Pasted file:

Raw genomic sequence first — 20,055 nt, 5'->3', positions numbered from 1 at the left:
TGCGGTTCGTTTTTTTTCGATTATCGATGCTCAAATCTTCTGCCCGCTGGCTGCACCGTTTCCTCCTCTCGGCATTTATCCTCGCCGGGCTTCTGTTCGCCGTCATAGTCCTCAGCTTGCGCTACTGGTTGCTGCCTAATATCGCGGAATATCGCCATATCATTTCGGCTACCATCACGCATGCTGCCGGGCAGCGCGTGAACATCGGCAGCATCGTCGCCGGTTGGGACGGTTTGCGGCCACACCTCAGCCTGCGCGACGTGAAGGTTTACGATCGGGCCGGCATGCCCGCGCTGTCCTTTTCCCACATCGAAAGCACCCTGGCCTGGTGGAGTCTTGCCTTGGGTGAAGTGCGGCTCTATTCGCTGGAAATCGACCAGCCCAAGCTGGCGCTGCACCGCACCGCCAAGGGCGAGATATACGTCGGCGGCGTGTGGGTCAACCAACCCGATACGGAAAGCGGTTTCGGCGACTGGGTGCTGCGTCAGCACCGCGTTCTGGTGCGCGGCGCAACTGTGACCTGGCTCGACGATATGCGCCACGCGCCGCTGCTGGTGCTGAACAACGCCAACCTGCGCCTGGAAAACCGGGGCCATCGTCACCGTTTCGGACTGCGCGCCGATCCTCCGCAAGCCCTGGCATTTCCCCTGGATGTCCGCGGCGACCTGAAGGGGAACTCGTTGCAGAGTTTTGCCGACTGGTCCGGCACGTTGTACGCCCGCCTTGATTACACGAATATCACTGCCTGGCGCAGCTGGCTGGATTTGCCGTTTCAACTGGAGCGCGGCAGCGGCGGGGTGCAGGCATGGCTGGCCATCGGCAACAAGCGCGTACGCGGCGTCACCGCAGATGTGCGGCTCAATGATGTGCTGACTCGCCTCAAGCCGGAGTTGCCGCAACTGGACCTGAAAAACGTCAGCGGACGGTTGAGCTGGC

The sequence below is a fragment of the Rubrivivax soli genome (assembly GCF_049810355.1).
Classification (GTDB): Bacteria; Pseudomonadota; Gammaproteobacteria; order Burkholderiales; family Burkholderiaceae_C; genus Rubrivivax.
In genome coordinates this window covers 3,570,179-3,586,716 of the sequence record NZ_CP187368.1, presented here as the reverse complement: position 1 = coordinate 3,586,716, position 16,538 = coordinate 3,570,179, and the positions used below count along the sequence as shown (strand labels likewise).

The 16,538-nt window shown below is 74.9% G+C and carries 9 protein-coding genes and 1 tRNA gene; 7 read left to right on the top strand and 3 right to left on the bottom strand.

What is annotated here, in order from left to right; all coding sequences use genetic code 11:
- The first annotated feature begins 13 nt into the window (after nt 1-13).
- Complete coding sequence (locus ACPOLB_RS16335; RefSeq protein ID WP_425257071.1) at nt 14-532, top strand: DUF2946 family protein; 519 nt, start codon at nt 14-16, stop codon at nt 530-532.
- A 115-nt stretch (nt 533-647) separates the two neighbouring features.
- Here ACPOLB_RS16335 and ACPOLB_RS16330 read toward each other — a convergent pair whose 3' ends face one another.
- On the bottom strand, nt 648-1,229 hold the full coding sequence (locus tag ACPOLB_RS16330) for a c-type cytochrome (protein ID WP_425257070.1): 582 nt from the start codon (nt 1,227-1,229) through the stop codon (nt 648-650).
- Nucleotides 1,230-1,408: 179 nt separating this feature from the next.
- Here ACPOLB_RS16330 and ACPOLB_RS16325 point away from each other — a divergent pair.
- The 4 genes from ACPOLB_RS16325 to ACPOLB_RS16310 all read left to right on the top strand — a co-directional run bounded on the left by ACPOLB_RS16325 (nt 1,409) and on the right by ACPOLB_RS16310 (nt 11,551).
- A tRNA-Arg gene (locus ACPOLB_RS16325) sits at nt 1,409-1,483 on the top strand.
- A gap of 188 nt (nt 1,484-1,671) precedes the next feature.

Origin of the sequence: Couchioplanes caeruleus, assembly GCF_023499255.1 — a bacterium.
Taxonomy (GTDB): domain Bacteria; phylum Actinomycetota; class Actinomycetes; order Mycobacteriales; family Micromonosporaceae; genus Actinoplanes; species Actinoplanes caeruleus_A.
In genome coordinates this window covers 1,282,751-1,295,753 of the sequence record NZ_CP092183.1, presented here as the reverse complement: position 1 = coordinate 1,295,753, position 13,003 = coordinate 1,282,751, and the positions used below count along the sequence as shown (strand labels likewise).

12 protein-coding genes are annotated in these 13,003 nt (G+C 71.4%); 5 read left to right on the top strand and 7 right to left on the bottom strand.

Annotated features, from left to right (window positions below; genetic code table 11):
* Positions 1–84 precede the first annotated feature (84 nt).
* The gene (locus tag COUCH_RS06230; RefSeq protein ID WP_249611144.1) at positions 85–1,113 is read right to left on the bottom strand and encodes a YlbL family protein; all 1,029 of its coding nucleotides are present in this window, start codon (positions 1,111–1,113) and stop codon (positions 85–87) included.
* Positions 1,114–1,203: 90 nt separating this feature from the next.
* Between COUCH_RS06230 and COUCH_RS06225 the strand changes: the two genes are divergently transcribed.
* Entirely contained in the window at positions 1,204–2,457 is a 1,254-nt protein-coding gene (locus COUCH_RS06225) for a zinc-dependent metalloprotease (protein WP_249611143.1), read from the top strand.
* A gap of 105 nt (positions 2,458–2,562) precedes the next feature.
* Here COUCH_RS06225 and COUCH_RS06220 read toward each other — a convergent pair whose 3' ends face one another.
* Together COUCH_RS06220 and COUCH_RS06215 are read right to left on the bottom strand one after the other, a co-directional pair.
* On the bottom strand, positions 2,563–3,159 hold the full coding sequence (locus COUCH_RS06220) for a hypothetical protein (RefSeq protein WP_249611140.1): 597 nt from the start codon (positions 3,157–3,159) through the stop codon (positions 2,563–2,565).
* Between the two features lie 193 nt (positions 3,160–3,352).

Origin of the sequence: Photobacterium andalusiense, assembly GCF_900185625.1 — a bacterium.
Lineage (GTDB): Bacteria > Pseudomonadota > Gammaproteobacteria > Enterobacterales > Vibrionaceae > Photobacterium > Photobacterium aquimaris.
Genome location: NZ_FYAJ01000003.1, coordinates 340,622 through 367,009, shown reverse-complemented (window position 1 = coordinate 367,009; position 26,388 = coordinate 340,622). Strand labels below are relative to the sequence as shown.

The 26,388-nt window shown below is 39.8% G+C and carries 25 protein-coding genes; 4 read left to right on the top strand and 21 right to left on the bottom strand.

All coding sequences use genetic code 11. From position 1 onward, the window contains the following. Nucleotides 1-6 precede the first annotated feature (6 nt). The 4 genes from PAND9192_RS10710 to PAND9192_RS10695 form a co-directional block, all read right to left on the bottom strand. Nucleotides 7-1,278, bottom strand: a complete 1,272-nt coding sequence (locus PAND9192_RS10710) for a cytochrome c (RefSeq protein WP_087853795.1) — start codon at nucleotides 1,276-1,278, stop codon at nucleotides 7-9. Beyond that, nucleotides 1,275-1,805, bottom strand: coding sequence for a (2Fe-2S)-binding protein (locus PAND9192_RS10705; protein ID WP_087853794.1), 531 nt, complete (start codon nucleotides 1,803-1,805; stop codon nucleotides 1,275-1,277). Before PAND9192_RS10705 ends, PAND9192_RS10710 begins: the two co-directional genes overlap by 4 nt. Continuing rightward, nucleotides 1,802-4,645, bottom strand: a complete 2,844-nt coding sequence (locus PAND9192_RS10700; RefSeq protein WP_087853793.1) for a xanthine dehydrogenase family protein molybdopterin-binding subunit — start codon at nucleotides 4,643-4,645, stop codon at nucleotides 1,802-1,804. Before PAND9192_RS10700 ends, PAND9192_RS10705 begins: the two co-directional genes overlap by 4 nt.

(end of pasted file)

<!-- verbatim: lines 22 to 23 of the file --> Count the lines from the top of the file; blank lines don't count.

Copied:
Annotated features, from left to right (window positions below; genetic code table 11):
* Positions 1–84 precede the first annotated feature (84 nt).